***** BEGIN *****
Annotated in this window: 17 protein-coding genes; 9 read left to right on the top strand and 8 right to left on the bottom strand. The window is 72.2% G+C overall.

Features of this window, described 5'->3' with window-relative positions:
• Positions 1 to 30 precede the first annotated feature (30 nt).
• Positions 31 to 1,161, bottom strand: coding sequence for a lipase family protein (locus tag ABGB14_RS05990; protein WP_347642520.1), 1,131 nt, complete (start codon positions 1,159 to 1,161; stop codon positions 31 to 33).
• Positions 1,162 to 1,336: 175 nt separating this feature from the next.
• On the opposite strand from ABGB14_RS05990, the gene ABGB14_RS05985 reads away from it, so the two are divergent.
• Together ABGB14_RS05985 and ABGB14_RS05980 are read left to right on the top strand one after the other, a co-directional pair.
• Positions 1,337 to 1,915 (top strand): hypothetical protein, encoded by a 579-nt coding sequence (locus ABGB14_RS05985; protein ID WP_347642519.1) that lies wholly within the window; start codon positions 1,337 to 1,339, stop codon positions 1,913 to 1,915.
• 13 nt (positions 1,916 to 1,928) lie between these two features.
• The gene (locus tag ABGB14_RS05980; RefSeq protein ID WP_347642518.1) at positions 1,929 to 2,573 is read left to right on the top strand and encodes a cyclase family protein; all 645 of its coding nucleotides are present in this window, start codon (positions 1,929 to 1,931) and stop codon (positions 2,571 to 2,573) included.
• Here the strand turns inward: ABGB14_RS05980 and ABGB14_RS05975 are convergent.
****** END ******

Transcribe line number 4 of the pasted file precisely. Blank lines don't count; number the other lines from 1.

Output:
• Positions 31 to 1,161, bottom strand: coding sequence for a lipase family protein (locus tag ABGB14_RS05990; protein WP_347642520.1), 1,131 nt, complete (start codon positions 1,159 to 1,161; stop codon positions 31 to 33).